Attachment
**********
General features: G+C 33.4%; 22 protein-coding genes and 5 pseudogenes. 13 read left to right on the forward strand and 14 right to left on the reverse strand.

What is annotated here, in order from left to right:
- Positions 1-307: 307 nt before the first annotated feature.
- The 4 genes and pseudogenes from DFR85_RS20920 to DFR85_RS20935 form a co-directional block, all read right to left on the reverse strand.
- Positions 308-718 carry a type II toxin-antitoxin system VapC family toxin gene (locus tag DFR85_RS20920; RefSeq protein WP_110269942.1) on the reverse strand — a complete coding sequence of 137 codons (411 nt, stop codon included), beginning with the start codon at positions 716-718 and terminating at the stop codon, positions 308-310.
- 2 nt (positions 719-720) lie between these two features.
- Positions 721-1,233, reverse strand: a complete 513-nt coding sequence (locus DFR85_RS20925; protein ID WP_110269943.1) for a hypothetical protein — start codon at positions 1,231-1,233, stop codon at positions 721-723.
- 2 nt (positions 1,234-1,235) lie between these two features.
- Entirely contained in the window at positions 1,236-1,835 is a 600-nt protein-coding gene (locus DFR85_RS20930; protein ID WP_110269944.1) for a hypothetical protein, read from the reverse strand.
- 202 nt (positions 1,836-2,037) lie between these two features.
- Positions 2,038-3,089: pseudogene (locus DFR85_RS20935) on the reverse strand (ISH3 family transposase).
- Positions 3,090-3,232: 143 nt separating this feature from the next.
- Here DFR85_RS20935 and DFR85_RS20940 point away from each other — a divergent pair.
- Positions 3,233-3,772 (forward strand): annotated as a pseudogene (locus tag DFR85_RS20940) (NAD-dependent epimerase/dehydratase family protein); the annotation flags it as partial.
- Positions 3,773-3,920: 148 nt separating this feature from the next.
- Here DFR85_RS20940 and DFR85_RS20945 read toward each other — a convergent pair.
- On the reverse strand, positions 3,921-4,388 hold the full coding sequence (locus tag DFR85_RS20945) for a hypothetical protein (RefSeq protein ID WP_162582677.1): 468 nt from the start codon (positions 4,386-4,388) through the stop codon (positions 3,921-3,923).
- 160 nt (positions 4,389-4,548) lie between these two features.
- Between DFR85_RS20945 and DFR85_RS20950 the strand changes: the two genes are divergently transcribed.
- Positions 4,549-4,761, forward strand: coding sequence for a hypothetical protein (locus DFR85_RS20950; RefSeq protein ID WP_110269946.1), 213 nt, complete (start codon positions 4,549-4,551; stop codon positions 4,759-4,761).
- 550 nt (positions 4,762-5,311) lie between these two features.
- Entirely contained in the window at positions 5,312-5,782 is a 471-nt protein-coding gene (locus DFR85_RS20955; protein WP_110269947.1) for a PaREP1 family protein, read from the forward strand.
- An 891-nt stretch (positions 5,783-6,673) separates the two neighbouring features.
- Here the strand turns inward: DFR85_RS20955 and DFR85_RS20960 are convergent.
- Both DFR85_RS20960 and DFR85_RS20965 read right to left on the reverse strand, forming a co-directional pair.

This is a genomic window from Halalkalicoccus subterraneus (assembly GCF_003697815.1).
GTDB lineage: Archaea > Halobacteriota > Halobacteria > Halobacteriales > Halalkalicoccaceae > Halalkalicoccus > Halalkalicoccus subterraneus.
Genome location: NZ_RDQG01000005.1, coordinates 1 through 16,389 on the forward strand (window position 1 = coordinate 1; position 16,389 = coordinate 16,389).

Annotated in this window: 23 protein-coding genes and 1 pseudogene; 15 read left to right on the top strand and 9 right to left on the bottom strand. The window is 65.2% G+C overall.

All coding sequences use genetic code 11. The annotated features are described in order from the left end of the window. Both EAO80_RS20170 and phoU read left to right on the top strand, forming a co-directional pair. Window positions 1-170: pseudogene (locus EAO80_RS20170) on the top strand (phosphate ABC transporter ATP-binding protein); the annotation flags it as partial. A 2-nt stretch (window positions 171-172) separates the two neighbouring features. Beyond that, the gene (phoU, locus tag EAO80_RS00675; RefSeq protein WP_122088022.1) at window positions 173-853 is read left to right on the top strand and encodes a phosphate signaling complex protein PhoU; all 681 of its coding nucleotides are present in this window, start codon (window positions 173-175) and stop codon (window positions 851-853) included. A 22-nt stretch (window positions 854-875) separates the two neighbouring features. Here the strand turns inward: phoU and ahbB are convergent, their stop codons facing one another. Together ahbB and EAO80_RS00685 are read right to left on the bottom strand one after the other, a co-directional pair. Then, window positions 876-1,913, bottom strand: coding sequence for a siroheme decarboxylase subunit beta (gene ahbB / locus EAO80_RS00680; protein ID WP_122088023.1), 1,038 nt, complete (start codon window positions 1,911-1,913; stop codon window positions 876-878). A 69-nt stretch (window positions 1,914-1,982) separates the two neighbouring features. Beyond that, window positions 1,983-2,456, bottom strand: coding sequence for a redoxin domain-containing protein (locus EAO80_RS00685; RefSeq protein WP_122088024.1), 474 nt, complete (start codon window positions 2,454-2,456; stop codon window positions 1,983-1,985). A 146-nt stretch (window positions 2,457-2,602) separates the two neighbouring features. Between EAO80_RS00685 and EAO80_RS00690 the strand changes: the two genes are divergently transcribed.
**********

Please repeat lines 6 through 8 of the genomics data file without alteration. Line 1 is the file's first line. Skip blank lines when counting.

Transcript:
- 2 nt (positions 719-720) lie between these two features.
- Positions 721-1,233, reverse strand: a complete 513-nt coding sequence (locus DFR85_RS20925; protein ID WP_110269943.1) for a hypothetical protein — start codon at positions 1,231-1,233, stop codon at positions 721-723.
- 2 nt (positions 1,234-1,235) lie between these two features.